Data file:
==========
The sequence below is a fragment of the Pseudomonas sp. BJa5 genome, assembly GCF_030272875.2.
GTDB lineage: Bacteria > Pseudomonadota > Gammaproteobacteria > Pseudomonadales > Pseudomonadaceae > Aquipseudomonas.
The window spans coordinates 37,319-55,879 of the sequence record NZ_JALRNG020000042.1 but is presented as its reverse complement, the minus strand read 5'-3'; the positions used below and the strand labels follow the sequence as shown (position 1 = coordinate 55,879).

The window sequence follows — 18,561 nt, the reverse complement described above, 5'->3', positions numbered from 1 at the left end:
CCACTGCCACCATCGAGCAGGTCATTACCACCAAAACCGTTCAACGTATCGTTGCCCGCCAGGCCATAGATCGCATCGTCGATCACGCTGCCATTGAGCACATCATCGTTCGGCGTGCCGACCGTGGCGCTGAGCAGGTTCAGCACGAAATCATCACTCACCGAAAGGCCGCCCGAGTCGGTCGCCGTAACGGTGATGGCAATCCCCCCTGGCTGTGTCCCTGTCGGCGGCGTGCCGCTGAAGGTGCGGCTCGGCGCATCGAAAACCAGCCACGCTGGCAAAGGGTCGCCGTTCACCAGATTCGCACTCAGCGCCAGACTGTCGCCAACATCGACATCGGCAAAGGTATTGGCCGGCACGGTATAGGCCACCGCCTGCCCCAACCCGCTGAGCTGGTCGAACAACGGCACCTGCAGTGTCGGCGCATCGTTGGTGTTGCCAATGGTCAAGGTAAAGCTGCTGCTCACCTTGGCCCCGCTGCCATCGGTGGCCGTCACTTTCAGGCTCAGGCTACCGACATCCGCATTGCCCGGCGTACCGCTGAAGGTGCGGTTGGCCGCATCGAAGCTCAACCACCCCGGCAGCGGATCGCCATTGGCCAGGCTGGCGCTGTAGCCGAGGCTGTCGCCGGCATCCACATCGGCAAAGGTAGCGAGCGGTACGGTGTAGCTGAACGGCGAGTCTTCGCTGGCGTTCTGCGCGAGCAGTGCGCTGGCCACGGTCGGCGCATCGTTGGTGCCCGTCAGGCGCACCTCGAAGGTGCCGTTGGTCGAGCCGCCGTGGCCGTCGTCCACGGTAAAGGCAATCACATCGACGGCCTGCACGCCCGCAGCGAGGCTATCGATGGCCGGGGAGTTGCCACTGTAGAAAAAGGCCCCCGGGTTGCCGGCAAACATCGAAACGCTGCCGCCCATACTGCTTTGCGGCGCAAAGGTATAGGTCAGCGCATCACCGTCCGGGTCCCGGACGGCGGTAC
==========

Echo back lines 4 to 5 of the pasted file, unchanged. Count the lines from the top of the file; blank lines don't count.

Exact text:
The window sequence follows — 18,561 nt, the reverse complement described above, 5'->3', positions numbered from 1 at the left end:
CCACTGCCACCATCGAGCAGGTCATTACCACCAAAACCGTTCAACGTATCGTTGCCCGCCAGGCCATAGATCGCATCGTCGATCACGCTGCCATTGAGCACATCATCGTTCGGCGTGCCGACCGTGGCGCTGAGCAGGTTCAGCACGAAATCATCACTCACCGAAAGGCCGCCCGAGTCGGTCGCCGTAACGGTGATGGCAATCCCCCCTGGCTGTGTCCCTGTCGGCGGCGTGCCGCTGAAGGTGCGGCTCGGCGCATCGAAAACCAGCCACGCTGGCAAAGGGTCGCCGTTCACCAGATTCGCACTCAGCGCCAGACTGTCGCCAACATCGACATCGGCAAAGGTATTGGCCGGCACGGTATAGGCCACCGCCTGCCCCAACCCGCTGAGCTGGTCGAACAACGGCACCTGCAGTGTCGGCGCATCGTTGGTGTTGCCAATGGTCAAGGTAAAGCTGCTGCTCACCTTGGCCCCGCTGCCATCGGTGGCCGTCACTTTCAGGCTCAGGCTACCGACATCCGCATTGCCCGGCGTACCGCTGAAGGTGCGGTTGGCCGCATCGAAGCTCAACCACCCCGGCAGCGGATCGCCATTGGCCAGGCTGGCGCTGTAGCCGAGGCTGTCGCCGGCATCCACATCGGCAAAGGTAGCGAGCGGTACGGTGTAGCTGAACGGCGAGTCTTCGCTGGCGTTCTGCGCGAGCAGTGCGCTGGCCACGGTCGGCGCATCGTTGGTGCCCGTCAGGCGCACCTCGAAGGTGCCGTTGGTCGAGCCGCCGTGGCCGTCGTCCACGGTAAAGGCAATCACATCGACGGCCTGCACGCCCGCAGCGAGGCTATCGATGGCCGGGGAGTTGCCACTGTAGAAAAAGGCCCCCGGGTTGCCGGCAAACATCGAAACGCTGCCGCCCATACTGCTTTGCGGCGCAAAGGTATAGGTCAGCGCATCACCGTCCGGGTCCCGGACGGCGGTAC